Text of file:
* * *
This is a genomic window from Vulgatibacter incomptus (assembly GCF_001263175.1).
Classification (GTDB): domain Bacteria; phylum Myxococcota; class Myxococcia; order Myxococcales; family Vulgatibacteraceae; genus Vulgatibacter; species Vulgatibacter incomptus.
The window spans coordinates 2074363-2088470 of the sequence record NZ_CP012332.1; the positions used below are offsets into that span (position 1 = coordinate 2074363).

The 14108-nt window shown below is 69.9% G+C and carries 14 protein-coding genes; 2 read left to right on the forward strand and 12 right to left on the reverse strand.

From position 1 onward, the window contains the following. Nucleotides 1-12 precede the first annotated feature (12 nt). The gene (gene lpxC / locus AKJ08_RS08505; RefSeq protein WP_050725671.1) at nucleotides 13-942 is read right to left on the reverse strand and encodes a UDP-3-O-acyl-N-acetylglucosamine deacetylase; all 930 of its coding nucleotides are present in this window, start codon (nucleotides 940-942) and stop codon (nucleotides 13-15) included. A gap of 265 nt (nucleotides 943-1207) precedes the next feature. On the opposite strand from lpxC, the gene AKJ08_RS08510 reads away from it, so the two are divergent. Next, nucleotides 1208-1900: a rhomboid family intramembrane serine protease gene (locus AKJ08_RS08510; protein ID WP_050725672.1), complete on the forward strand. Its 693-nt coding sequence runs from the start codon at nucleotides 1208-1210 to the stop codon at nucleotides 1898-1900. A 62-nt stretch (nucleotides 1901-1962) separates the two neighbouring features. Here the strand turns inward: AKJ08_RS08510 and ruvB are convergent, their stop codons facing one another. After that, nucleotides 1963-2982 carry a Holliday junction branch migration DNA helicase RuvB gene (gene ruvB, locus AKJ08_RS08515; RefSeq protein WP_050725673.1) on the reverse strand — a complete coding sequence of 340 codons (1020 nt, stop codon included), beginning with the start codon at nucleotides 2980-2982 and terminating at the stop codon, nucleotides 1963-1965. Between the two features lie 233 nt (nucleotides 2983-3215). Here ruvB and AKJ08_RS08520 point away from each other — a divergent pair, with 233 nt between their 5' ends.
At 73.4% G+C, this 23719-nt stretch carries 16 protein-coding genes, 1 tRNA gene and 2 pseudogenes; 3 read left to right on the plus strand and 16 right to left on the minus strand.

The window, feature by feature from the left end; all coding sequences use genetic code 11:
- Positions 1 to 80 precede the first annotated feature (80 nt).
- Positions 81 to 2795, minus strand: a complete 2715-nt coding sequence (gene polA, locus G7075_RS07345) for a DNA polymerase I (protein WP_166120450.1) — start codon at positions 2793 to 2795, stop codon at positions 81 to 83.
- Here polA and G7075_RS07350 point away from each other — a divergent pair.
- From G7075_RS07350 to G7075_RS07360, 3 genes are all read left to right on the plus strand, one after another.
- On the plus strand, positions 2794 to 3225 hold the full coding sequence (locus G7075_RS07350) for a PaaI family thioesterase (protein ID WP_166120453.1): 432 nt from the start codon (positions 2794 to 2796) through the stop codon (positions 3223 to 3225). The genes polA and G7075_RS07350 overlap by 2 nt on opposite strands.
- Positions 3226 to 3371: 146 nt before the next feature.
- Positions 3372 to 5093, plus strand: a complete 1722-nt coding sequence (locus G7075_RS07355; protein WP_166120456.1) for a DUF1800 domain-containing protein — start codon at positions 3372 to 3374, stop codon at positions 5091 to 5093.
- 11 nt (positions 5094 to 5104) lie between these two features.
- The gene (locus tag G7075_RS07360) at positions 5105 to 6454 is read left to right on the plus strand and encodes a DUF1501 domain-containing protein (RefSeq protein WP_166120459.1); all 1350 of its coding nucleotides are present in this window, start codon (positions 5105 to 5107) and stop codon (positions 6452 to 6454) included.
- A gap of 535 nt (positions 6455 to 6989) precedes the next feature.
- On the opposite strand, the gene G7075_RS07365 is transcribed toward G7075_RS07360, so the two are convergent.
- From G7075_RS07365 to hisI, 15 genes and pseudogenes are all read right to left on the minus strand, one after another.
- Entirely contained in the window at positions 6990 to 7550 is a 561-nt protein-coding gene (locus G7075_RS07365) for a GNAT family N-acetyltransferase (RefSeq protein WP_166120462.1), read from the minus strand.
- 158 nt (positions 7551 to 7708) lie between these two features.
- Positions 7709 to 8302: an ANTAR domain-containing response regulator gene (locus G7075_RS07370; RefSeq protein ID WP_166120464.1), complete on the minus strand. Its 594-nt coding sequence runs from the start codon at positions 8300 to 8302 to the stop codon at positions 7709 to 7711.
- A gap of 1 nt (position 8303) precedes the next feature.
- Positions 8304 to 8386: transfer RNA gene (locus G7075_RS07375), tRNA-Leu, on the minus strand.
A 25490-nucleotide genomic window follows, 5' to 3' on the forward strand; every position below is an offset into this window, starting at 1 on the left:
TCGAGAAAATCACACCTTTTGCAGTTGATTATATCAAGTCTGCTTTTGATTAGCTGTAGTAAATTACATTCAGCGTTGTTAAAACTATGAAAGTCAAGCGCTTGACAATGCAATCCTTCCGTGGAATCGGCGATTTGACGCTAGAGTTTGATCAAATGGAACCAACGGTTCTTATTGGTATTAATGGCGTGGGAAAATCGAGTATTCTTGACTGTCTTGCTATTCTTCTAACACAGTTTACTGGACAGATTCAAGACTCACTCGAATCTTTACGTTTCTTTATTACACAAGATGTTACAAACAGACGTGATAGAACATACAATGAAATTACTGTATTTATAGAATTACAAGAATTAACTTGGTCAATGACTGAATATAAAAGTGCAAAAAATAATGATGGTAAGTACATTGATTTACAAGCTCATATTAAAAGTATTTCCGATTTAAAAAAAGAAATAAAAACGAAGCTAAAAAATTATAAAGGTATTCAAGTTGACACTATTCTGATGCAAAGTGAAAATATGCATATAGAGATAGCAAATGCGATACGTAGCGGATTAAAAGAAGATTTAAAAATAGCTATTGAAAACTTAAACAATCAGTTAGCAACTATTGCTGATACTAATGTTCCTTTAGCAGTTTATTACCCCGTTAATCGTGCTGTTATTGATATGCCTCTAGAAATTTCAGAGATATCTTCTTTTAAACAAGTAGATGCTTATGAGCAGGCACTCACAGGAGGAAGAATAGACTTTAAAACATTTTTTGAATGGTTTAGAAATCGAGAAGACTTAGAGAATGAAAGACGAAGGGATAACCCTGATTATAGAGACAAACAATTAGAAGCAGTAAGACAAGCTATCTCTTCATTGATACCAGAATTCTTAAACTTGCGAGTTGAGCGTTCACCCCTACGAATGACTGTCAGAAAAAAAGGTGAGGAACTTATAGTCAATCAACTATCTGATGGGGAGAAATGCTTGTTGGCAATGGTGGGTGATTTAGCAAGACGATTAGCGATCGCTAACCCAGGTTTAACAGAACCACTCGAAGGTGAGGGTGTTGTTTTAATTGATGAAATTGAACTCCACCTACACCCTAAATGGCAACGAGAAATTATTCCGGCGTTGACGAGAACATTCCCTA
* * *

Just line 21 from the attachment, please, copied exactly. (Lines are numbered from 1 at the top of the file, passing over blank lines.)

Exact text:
- 158 nt (positions 7551 to 7708) lie between these two features.